Like many kids, I struggled to get my homework done. After being forced to sit all day, the last thing I wanted to do when I got home was to sit and do more school work.By creating the right environment for your child, you can achieve greater success with homework time.
As an interior designer, before thinking about the look of a space, I consider it’s functionality first. A homework station might not be on the top of your home design projects, but as we welcome this Back-to-School season, perhaps before clothes and shoes, we should think about how we can support our children’s academic success first. Remember, it doesn’t need to be expensive or complicated. Keep it small and keep it simple. You and your child can ring in the new school year with a bang. Best wishes to all of you in the coming months!
It’s important to have a dedicated space that is only for homework. It’s the same idea as only sleeping or having sex in bed…no working in bed. Here's why. Your brain recognizes that it is supposed to do a particular task, when your body is in that environment (bed, desk, car, etc.).You can condition your child’s brain to recognize it is homework time when he or she sits at his dedicated homework station.
Here are seven tips for creating a homework station that will support your child’s concentration. Hopefully the results will be increased productivity, greater creativity, better memory retention, and a happier family overall.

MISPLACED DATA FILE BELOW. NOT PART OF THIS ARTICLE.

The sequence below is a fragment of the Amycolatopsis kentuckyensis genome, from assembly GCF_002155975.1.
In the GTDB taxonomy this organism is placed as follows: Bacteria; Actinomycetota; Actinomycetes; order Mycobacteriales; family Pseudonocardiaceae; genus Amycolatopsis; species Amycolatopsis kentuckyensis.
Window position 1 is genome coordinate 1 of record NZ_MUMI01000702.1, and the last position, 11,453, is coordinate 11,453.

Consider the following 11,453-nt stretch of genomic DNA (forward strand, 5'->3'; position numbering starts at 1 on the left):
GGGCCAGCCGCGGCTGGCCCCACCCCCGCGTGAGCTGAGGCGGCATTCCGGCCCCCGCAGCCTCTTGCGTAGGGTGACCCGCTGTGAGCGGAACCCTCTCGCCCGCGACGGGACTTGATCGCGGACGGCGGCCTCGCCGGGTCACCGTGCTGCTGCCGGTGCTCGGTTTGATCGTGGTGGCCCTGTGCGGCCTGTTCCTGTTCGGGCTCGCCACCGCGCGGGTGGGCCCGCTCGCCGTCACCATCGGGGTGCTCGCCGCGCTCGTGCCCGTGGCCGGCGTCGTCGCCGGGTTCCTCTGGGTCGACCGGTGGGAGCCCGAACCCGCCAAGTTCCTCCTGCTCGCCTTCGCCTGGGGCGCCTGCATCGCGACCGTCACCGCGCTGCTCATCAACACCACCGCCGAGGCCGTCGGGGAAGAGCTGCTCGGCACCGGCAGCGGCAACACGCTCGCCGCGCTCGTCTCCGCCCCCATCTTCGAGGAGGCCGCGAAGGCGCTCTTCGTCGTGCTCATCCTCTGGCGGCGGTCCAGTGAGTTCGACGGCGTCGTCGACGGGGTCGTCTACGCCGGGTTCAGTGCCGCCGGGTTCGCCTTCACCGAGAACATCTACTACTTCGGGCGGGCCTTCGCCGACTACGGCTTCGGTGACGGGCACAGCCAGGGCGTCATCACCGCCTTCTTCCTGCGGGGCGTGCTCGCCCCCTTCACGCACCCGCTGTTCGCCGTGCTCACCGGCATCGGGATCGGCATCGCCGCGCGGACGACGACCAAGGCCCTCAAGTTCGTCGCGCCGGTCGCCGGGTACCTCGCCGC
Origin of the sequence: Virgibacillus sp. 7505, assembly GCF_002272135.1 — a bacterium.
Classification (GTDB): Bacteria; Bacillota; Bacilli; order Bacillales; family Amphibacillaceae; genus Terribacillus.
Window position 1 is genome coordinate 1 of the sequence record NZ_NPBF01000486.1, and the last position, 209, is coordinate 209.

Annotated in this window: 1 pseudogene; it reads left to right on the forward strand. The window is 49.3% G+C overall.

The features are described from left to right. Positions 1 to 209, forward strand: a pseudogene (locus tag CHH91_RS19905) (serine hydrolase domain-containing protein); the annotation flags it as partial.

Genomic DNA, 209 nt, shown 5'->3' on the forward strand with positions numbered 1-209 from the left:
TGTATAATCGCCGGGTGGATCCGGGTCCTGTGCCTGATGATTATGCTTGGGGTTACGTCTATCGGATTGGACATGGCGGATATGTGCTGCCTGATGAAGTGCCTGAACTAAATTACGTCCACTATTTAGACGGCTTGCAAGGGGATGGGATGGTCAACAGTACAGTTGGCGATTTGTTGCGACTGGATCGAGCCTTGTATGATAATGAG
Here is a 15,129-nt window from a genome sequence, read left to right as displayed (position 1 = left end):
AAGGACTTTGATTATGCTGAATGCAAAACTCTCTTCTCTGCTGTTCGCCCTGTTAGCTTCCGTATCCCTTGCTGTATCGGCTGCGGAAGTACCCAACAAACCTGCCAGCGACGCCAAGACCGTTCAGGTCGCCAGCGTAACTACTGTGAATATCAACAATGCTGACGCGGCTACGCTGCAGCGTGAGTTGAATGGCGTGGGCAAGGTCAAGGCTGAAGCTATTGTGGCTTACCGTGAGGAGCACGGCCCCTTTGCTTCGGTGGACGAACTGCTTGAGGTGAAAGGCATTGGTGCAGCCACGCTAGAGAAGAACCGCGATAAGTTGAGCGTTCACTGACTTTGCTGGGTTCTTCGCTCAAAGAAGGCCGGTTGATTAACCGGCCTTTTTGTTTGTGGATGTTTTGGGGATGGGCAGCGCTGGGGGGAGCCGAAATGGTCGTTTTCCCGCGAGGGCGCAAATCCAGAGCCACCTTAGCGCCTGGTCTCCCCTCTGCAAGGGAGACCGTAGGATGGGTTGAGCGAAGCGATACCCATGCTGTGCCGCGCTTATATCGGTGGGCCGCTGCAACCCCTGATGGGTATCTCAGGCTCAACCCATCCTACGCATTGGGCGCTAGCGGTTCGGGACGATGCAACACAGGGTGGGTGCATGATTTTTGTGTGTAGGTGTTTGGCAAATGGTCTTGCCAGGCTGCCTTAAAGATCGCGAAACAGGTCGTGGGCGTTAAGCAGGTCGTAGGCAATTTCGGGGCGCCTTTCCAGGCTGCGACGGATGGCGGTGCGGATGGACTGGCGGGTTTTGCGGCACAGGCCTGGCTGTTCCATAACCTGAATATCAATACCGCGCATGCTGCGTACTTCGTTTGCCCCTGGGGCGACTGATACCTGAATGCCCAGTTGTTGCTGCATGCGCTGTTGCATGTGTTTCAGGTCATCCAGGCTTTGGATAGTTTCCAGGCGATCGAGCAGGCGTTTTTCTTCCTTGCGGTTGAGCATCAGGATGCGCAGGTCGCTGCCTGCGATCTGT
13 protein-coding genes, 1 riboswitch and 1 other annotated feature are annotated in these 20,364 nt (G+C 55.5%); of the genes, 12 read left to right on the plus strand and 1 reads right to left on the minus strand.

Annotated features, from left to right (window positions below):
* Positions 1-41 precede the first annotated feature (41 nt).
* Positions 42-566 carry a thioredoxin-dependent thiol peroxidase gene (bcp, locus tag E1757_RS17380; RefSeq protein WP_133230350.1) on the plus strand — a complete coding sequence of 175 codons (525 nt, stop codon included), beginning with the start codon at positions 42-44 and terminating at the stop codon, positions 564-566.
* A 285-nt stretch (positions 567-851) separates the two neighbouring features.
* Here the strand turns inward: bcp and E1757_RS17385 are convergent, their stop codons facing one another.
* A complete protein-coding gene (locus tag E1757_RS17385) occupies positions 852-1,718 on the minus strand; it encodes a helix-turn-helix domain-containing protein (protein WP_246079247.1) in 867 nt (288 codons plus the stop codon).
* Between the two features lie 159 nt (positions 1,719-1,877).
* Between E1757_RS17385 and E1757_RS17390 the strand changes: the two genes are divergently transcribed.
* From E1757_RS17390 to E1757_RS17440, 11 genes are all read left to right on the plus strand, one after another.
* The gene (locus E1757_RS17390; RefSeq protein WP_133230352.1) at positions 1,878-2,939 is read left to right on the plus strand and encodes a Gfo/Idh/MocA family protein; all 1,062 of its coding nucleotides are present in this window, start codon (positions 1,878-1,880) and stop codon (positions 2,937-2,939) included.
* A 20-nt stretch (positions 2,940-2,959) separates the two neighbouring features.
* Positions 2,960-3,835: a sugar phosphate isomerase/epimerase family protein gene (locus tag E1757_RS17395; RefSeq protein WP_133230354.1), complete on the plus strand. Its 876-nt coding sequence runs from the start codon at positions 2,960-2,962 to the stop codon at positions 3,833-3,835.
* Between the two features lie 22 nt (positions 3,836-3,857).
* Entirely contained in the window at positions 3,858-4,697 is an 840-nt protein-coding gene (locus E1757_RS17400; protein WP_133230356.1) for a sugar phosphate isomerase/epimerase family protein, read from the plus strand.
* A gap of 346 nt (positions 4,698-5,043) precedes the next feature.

#1 Keep it Small// A giant desk only invites more clutter and places for homework to get lost.
#2 Wall-Mounted Desks Work Why? Kids need furniture scaled for their smaller bodies. A wall-mounted desk can be mounted at the right height for your child.
#3 Get a Movable or Bouncy Chair Fact. Our brains function better and stay on task when our bodies are allowed to move freely (Read the Research). Homework time can be especially hard when kids have been made to sit still all day. Look for a chair with mobility such as a bouncy chair or swivel stool. Trust me on this. Your kid will fight you less if they aren’t made to sit in a stationary seat. It’s mommy magic.
#4 Clear the Clutter // Avoid the temptation to fill the space with “cute” desk accessories or motivational wall decor.Use only what you need. Humans need visual space to “think”. For example: When I sit back to ponder for a moment, my eye is drawn to blank wall space. If the desk area (including wall space) is filled with decorative items, it may be distracting for young minds. Save the decorating for the rest of your home.
#5 Choose a Quiet Space // This seems obvious but finding a quiet space can be hard in a smaller home or home with many children. Depending on your child, their own bedrooms may be too distracting with toys, clothes, and no one to keep them accountable. Here are five ideas for unexpected quiet zones. If you can’t get away from the clatter, consider offering your child noise canceling headphones with white noise or classical music. Songs with words will sabotage concentration. BONUS! Here is a list of Pandora stations for Concentration.
Hallway // Via Blulabel Bungalow
Closet // Via Hometalk
Stair Landing // Via My Little Dream Home
Laundry Room / Via Remodelaholic
Entry Way // Via Sand and Sisal
#6 Enlist Your Child’s Advice Ask your child to help you pick out their new desk and/or chair. And perhaps give them a few options for where it should go. Giving your kid ownership of this space will encourage them to use it and maybe…maybe even get excited about it.
#7 Task Lighting is Non-negotiable Overhead lighting alone can cast a shadow onto the work space. Provide your child with a simple task light to illuminate their work. In fact, I personally concentrate best with darker surroundings and a bright desk.
I hope these help solve some of the "creative differences" between kids and parents with regard to homework time!